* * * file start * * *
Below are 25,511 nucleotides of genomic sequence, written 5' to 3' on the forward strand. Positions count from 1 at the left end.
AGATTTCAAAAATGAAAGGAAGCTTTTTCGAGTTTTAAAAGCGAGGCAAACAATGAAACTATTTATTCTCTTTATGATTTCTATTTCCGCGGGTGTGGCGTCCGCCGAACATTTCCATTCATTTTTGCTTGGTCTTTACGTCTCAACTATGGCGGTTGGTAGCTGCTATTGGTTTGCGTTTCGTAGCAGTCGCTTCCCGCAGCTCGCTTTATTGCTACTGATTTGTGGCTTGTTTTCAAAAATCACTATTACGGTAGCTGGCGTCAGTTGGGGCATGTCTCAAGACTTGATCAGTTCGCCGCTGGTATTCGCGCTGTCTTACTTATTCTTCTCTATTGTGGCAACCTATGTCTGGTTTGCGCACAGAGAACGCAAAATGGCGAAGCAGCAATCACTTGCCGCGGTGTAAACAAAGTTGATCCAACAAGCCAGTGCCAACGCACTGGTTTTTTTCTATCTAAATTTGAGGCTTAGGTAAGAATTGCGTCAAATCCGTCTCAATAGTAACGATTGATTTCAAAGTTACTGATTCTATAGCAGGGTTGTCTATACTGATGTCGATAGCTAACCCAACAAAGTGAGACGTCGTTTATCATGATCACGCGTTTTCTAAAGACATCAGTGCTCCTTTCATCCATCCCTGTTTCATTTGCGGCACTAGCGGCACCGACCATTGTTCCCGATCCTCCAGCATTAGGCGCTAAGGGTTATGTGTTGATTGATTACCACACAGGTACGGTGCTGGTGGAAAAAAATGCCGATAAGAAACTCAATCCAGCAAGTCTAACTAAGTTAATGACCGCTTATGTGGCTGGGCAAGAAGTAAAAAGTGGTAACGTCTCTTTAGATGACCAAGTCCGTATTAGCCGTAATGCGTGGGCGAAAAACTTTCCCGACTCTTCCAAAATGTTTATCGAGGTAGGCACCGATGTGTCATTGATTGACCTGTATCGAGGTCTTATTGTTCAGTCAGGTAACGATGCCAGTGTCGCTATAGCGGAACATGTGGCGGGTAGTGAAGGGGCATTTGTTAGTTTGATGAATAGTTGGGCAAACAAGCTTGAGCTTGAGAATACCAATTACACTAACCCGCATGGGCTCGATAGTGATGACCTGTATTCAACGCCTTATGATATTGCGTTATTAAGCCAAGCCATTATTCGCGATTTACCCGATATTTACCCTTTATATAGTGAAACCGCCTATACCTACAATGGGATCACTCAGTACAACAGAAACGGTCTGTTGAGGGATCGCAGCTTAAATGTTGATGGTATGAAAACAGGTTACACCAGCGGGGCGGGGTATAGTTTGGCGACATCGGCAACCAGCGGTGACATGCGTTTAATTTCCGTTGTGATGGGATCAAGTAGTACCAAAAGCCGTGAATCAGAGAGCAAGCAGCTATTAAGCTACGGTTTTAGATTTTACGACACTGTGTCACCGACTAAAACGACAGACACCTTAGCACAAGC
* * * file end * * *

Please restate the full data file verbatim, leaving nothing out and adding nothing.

Below are 25,511 nucleotides of genomic sequence, written 5' to 3' on the forward strand. Positions count from 1 at the left end.
AGATTTCAAAAATGAAAGGAAGCTTTTTCGAGTTTTAAAAGCGAGGCAAACAATGAAACTATTTATTCTCTTTATGATTTCTATTTCCGCGGGTGTGGCGTCCGCCGAACATTTCCATTCATTTTTGCTTGGTCTTTACGTCTCAACTATGGCGGTTGGTAGCTGCTATTGGTTTGCGTTTCGTAGCAGTCGCTTCCCGCAGCTCGCTTTATTGCTACTGATTTGTGGCTTGTTTTCAAAAATCACTATTACGGTAGCTGGCGTCAGTTGGGGCATGTCTCAAGACTTGATCAGTTCGCCGCTGGTATTCGCGCTGTCTTACTTATTCTTCTCTATTGTGGCAACCTATGTCTGGTTTGCGCACAGAGAACGCAAAATGGCGAAGCAGCAATCACTTGCCGCGGTGTAAACAAAGTTGATCCAACAAGCCAGTGCCAACGCACTGGTTTTTTTCTATCTAAATTTGAGGCTTAGGTAAGAATTGCGTCAAATCCGTCTCAATAGTAACGATTGATTTCAAAGTTACTGATTCTATAGCAGGGTTGTCTATACTGATGTCGATAGCTAACCCAACAAAGTGAGACGTCGTTTATCATGATCACGCGTTTTCTAAAGACATCAGTGCTCCTTTCATCCATCCCTGTTTCATTTGCGGCACTAGCGGCACCGACCATTGTTCCCGATCCTCCAGCATTAGGCGCTAAGGGTTATGTGTTGATTGATTACCACACAGGTACGGTGCTGGTGGAAAAAAATGCCGATAAGAAACTCAATCCAGCAAGTCTAACTAAGTTAATGACCGCTTATGTGGCTGGGCAAGAAGTAAAAAGTGGTAACGTCTCTTTAGATGACCAAGTCCGTATTAGCCGTAATGCGTGGGCGAAAAACTTTCCCGACTCTTCCAAAATGTTTATCGAGGTAGGCACCGATGTGTCATTGATTGACCTGTATCGAGGTCTTATTGTTCAGTCAGGTAACGATGCCAGTGTCGCTATAGCGGAACATGTGGCGGGTAGTGAAGGGGCATTTGTTAGTTTGATGAATAGTTGGGCAAACAAGCTTGAGCTTGAGAATACCAATTACACTAACCCGCATGGGCTCGATAGTGATGACCTGTATTCAACGCCTTATGATATTGCGTTATTAAGCCAAGCCATTATTCGCGATTTACCCGATATTTACCCTTTATATAGTGAAACCGCCTATACCTACAATGGGATCACTCAGTACAACAGAAACGGTCTGTTGAGGGATCGCAGCTTAAATGTTGATGGTATGAAAACAGGTTACACCAGCGGGGCGGGGTATAGTTTGGCGACATCGGCAACCAGCGGTGACATGCGTTTAATTTCCGTTGTGATGGGATCAAGTAGTACCAAAAGCCGTGAATCAGAGAGCAAGCAGCTATTAAGCTACGGTTTTAGATTTTACGACACTGTGTCACCGACTAAAACGACAGACACCTTAGCACAAGC